• we notify our staff and industry the regulations have been made
  • the department tables the regulations in parliament where they are subject to a disallowance period
  • if a Regulatory Impact Statement exists, it is also included in the package for scrutiny in parliament.

Implementation

Effective regulatory change depends on both CASA and the affected sectors of industry being ready for the new rules. CASA considers implementation requirements early in the regulatory change process to ensure that enough time is available to achieve CASA and industry readiness, but also that stakeholders are appropriately consulted about what is needed to achieve readiness.

A critical part of implementing regulatory change is an appropriate transitional arrangement, to facilitate a smooth move from the current to the new rules. While we will always make safety considerations in rule changes paramount, we also take into account ways to minimise burden both on industry and CASA. In some cases we may provide additional time to meet certain new requirements.

Depending on the transition arrangement and the nature of the rule change, implementation activities to support CASA and industry readiness could include:

  • guidance materials and ‘acceptable means of compliance’ documents
  • internal and external training products to ensure an understanding of the new rules
  • internal and external webinars, roadshows and other forms of interactive engagement
  • publicity and other communications channels to provide information about the change
  • updating CASA procedures, processes and tools
  • revising CASA authorisations and delegations
  • changes to the arrangements for CASA to charge regulatory fees
  • updates to CASA information technology systems.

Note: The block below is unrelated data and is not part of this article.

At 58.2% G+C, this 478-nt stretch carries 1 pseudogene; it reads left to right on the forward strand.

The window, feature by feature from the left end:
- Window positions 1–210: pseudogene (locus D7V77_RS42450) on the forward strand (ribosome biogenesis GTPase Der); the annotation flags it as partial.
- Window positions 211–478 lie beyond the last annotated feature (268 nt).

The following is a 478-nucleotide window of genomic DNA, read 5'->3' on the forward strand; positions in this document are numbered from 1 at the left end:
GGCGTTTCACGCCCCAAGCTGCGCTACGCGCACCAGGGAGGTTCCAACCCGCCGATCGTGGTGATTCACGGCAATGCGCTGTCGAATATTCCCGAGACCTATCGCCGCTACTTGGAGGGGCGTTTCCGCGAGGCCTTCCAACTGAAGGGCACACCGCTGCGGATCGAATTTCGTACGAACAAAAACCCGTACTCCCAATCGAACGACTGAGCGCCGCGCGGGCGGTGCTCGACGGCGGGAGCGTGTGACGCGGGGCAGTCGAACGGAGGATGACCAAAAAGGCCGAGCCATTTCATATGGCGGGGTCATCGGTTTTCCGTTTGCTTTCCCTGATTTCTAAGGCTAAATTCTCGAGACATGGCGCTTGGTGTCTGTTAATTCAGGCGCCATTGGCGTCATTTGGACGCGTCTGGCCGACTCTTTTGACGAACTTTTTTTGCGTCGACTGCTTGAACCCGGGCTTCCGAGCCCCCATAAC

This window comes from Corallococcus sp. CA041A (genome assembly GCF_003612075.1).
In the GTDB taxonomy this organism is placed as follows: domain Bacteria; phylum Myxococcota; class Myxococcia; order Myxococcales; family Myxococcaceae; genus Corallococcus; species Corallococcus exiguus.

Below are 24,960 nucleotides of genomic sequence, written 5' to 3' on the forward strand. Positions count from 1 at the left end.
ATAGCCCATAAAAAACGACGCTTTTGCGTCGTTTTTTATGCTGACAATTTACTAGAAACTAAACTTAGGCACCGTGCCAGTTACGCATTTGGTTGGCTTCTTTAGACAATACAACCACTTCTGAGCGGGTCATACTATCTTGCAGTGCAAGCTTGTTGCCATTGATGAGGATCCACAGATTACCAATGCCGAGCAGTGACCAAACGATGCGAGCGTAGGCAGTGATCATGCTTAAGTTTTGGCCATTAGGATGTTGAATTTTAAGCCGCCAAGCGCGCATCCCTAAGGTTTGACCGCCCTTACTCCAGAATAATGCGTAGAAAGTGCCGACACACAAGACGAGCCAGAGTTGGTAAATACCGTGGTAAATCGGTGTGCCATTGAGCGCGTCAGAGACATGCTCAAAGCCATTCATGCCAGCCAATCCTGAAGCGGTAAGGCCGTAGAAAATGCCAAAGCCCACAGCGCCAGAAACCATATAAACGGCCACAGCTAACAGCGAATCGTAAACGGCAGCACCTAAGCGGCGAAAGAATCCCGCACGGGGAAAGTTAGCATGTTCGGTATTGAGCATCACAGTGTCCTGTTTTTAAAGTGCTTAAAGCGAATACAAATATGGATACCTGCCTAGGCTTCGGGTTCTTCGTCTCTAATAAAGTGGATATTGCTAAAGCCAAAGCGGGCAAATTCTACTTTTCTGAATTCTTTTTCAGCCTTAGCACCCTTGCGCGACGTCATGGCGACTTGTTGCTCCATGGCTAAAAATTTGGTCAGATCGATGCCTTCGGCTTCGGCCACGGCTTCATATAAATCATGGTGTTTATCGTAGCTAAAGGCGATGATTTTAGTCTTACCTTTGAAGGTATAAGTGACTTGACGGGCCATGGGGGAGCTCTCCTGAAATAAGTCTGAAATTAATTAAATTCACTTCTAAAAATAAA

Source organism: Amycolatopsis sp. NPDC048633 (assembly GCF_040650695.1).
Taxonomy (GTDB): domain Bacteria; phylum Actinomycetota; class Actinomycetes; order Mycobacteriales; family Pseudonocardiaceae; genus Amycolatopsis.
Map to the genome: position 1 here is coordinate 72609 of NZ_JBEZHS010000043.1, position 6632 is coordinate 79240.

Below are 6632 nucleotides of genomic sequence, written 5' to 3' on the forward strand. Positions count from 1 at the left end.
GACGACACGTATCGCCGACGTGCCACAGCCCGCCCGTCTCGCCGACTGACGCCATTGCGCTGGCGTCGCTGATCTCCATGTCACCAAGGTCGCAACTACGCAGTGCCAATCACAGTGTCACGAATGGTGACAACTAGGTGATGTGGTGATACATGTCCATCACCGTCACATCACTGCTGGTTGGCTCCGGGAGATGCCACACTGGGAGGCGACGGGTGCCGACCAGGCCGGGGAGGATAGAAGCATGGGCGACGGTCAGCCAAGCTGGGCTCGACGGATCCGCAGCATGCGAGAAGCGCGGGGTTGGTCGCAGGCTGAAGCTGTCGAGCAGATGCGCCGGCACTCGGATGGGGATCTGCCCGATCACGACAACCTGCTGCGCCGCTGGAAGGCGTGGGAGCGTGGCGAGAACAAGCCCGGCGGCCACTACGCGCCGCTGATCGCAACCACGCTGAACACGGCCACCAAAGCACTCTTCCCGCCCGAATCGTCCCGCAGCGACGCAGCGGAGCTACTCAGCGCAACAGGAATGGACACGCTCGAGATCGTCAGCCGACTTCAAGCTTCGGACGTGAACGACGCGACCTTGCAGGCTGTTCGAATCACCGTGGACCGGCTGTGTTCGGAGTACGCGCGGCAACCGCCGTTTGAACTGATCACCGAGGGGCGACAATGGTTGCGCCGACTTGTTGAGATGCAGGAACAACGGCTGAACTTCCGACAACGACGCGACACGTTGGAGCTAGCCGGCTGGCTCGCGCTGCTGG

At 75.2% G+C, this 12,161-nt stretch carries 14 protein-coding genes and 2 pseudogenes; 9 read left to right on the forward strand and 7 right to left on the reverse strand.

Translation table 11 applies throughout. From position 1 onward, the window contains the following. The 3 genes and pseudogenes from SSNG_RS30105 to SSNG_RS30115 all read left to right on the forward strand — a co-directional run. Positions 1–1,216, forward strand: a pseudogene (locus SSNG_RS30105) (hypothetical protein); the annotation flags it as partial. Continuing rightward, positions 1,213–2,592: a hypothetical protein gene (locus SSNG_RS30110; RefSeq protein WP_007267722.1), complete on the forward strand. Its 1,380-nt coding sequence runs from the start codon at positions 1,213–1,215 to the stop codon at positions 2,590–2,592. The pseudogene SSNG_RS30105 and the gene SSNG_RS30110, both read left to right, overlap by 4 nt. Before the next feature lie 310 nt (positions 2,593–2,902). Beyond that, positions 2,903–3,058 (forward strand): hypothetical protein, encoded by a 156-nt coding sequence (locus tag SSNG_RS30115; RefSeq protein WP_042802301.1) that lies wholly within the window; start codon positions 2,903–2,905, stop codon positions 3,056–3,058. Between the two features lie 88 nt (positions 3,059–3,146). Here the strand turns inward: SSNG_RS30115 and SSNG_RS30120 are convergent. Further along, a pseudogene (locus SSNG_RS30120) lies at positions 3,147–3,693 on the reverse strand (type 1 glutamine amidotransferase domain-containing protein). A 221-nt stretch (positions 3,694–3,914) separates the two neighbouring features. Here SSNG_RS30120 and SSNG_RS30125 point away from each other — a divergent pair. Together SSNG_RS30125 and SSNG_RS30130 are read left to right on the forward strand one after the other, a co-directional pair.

As industry moves through the transition process, a point in time will come where it is appropriate for the new rules to be administered by CASA as a ‘business as usual’ activity, at which time the project activity will come to an end.

Project closeout and review

We review the entire process from the initial planning to the implementation of regulations. This allows us to make any improvements in the future.

Suggest a change to the rules

The Civil Aviation Act 1988 is generally restricted to the regulation of aviation safety. This means all proposed changes to legislative requirements must relate to aviation safety.

Suggested improvements to regulations, manuals of standards, advisory material, and regulatory procedures and practices can come from:

  • the aviation community
  • the public
  • our staff.

You can find more information about this process below.

Submitting suggested changes

You can use our online form to submit a suggestion to improve:

  • the Civil Aviation Safety Regulations 1998 (CASRs)
  • the Civil Aviation Regulations 1988 (CARs)
  • Civil Aviation Orders (CAOs)
  • Manuals of Standards (MOSs)
  • Advisory material (ACs/CAAPs/AMC/GMs)
  • Regulatory procedures.
Last updated:
7 Dec 2021